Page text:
OLYMPIA — More backyard cottages could soon pop up across Washington.
So-called accessory dwelling units, often referred to as in-law suites, provide independent living on the same lot as another housing unit, such as a single-family home. They can be attached to another building or detached.
A bill that passed the state Senate 42-6 on Monday would require cities and counties to allow for such construction within most urban areas and prohibits certain regulations on the units. The proposal is one of many making its way through the Legislature this year to address the state's housing crisis, a topic that legislative leaders on both sides have made a priority.
"We are in a housing crisis, and one of the best ways to get out of that is to build enough homes," Sen. Sharon Shewmake, D-Bellingham, said on the floor.
Supporters of the bill say it could expand rental options, while opponents say it would take away local control.
There is "so much red tape" around building these units in cities, Shewmake said.
Under the proposal, cities and counties must allow at least one detached and one attached unit on a lot over 4,500 square feet. If the lot is zoned to allow at least two dwelling units, at least one extra unit must be allowed, for a total of three dwelling units.
Cities and counties would be barred from requiring the owner of the lot to live in one of the units on site, unless the extra unit is offered for a short-term rental. Jurisdictions also would be barred from imposing off-street parking requirements for backyard cottages that are within a quarter-mile of a transit stop.
The bill allows some regulations of the units, such as building code and environmental permitting requirements.
A number of cities, including Spokane, already have loosened regulations on building these units. In July, the Spokane City Council removed some restrictions around the backyard units, such as a requirement for a property owner to occupy at least one of the dwellings on the site. The council also increased the maximum size of a detached backyard cottage, removed the minimum lot size requirement and eased parking restrictions.
Five Republicans and one Democrat, Sen. Bob Hasegawa, of Seattle, voted against the state bill.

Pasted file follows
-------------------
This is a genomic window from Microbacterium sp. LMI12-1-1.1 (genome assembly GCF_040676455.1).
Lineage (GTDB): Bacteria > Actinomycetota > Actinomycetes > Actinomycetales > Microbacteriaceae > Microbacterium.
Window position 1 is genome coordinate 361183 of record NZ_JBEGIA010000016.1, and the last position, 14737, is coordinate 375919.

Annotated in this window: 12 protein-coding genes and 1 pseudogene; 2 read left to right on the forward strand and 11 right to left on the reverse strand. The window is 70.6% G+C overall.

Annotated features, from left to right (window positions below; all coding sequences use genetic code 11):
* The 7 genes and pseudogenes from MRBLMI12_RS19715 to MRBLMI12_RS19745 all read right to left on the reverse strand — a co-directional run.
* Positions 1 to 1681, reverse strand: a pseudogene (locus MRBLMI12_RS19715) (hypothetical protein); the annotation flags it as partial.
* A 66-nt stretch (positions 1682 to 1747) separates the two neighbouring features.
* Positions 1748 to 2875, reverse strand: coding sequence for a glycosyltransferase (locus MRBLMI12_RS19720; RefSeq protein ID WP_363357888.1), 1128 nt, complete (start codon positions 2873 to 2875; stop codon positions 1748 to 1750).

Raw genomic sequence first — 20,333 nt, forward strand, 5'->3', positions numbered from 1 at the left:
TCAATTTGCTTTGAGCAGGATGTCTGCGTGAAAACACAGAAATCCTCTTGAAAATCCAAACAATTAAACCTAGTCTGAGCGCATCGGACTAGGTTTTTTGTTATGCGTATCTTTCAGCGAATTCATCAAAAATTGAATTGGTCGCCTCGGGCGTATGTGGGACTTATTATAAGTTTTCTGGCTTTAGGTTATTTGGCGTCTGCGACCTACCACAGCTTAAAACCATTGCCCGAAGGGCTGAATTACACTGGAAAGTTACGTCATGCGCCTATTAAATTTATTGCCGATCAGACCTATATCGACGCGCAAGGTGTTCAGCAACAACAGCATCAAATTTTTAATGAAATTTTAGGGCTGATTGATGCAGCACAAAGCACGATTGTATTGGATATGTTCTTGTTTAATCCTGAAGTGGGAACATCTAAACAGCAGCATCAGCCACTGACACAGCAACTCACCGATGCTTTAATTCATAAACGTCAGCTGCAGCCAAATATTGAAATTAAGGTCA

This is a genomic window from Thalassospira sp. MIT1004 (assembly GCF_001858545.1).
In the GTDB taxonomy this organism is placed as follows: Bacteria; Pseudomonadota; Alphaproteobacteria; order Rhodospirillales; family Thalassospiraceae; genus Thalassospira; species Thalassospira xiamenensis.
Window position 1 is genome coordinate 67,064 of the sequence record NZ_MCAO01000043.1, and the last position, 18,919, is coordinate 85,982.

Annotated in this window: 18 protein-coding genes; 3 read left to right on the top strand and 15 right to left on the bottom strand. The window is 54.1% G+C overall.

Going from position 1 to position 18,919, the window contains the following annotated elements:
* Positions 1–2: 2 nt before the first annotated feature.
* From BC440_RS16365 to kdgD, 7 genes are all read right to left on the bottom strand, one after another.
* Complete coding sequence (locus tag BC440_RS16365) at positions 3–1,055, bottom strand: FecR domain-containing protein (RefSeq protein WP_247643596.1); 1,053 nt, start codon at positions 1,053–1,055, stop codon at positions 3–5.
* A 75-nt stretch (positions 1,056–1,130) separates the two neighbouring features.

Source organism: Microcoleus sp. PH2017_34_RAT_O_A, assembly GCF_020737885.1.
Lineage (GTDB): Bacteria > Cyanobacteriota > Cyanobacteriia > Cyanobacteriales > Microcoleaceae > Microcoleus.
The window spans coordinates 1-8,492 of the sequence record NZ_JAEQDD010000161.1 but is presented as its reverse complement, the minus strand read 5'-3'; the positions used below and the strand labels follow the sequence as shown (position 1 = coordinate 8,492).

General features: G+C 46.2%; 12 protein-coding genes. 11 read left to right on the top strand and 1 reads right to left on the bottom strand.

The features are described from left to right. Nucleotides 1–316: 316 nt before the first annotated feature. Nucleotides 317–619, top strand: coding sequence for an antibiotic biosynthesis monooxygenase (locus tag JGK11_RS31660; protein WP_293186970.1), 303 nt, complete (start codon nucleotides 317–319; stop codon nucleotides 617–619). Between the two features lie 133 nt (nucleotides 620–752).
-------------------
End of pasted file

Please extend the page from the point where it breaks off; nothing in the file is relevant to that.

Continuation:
Sen. Ann Rivers, R-La Center, said the bill eliminates local jurisdictions' ability to make decisions for their communities.
"Cities are getting there," she said. "They don't need to have more and more of their ability to determine the direction that their city will take be taken away from them."
Sen. Shelly Short, R-Addy, voted in favor of the proposal but said she wanted the bill to expand to areas outside of the state-defined urban growth area, so that people living in more rural areas could build in-law units.
"I would hope that we would get similar opportunities to those folks," she said.
The bill received some pushback from the Washington State Association of Counties and the Association of Washington Cities.
Paul Jewell, of the Washington State Association of Counties, criticized the bill for its "prescriptive nature."
"Local elected officials have been provided the authority to make land-use decisions for their counties," Jewell said, adding the decisions should stay local instead of a one-size-fits-all approach.
The proposal hasn't been considered by the state House of Representatives, which currently has a different proposal on in-law units awaiting a vote.
Another bill that passed the state Senate on Monday would give King County the ability to provide a property tax exemption for an accessory dwelling unit for low-income families.
The proposal, which passed 43-5, would allow a county with a population of 1.5 million or more to exempt an extra unit from property tax, if the unit is maintained as a rental property for households whose income is at or below 60% of the median household income for the county. The dwelling unit would not qualify for an exemption if it is occupied by an immediate family member of the taxpayer, unless the family member is 60 or older.
State legislators also are considering a plan to legalize denser zoning laws statewide. It would require cities between 25,000 and 75,000 people to allow at least two units on all lots and up to four units on all lots that are within one half-mile of a transit stop. For cities with more than 75,000 people, it would allow at least four units on all lots and at least six units on lots within one half-mile of a transit stop.
That bill is currently awaiting a vote in the state House of Representatives.
The Legislature is expected to debate how to fund housing priorities in its final budgets. Gov. Jay Inslee has requested a $4 billion referendum to allow the state to increase its debt limit to build more affordable housing.